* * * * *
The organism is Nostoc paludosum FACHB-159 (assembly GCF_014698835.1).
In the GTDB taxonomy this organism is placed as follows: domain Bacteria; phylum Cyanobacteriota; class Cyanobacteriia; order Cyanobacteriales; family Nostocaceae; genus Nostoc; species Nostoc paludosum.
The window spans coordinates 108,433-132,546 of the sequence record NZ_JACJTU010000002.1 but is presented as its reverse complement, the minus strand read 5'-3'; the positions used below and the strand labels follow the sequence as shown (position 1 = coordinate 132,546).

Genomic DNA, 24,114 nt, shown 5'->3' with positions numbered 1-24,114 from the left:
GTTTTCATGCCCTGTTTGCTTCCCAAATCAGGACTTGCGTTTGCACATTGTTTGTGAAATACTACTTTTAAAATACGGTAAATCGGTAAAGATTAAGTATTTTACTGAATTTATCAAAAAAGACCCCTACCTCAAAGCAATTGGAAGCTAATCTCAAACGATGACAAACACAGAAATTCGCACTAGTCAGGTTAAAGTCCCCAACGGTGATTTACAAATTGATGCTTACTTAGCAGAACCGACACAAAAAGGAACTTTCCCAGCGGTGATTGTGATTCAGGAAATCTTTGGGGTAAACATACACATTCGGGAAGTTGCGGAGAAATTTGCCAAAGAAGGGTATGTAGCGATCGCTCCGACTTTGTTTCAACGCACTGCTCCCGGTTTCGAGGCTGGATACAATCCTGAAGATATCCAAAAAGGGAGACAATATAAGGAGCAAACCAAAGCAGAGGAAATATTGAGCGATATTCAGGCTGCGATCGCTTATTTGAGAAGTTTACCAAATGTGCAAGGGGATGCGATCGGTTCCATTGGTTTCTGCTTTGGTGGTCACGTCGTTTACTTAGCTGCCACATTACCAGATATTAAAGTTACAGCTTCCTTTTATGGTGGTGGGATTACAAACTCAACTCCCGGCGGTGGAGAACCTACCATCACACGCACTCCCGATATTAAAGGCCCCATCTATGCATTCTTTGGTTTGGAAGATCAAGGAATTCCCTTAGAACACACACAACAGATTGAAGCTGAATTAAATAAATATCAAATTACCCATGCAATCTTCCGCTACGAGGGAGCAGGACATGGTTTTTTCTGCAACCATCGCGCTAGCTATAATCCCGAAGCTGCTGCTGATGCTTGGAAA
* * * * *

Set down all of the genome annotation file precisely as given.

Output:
The organism is Nostoc paludosum FACHB-159 (assembly GCF_014698835.1).
In the GTDB taxonomy this organism is placed as follows: domain Bacteria; phylum Cyanobacteriota; class Cyanobacteriia; order Cyanobacteriales; family Nostocaceae; genus Nostoc; species Nostoc paludosum.
The window spans coordinates 108,433-132,546 of the sequence record NZ_JACJTU010000002.1 but is presented as its reverse complement, the minus strand read 5'-3'; the positions used below and the strand labels follow the sequence as shown (position 1 = coordinate 132,546).

Genomic DNA, 24,114 nt, shown 5'->3' with positions numbered 1-24,114 from the left:
GTTTTCATGCCCTGTTTGCTTCCCAAATCAGGACTTGCGTTTGCACATTGTTTGTGAAATACTACTTTTAAAATACGGTAAATCGGTAAAGATTAAGTATTTTACTGAATTTATCAAAAAAGACCCCTACCTCAAAGCAATTGGAAGCTAATCTCAAACGATGACAAACACAGAAATTCGCACTAGTCAGGTTAAAGTCCCCAACGGTGATTTACAAATTGATGCTTACTTAGCAGAACCGACACAAAAAGGAACTTTCCCAGCGGTGATTGTGATTCAGGAAATCTTTGGGGTAAACATACACATTCGGGAAGTTGCGGAGAAATTTGCCAAAGAAGGGTATGTAGCGATCGCTCCGACTTTGTTTCAACGCACTGCTCCCGGTTTCGAGGCTGGATACAATCCTGAAGATATCCAAAAAGGGAGACAATATAAGGAGCAAACCAAAGCAGAGGAAATATTGAGCGATATTCAGGCTGCGATCGCTTATTTGAGAAGTTTACCAAATGTGCAAGGGGATGCGATCGGTTCCATTGGTTTCTGCTTTGGTGGTCACGTCGTTTACTTAGCTGCCACATTACCAGATATTAAAGTTACAGCTTCCTTTTATGGTGGTGGGATTACAAACTCAACTCCCGGCGGTGGAGAACCTACCATCACACGCACTCCCGATATTAAAGGCCCCATCTATGCATTCTTTGGTTTGGAAGATCAAGGAATTCCCTTAGAACACACACAACAGATTGAAGCTGAATTAAATAAATATCAAATTACCCATGCAATCTTCCGCTACGAGGGAGCAGGACATGGTTTTTTCTGCAACCATCGCGCTAGCTATAATCCCGAAGCTGCTGCTGATGCTTGGAAA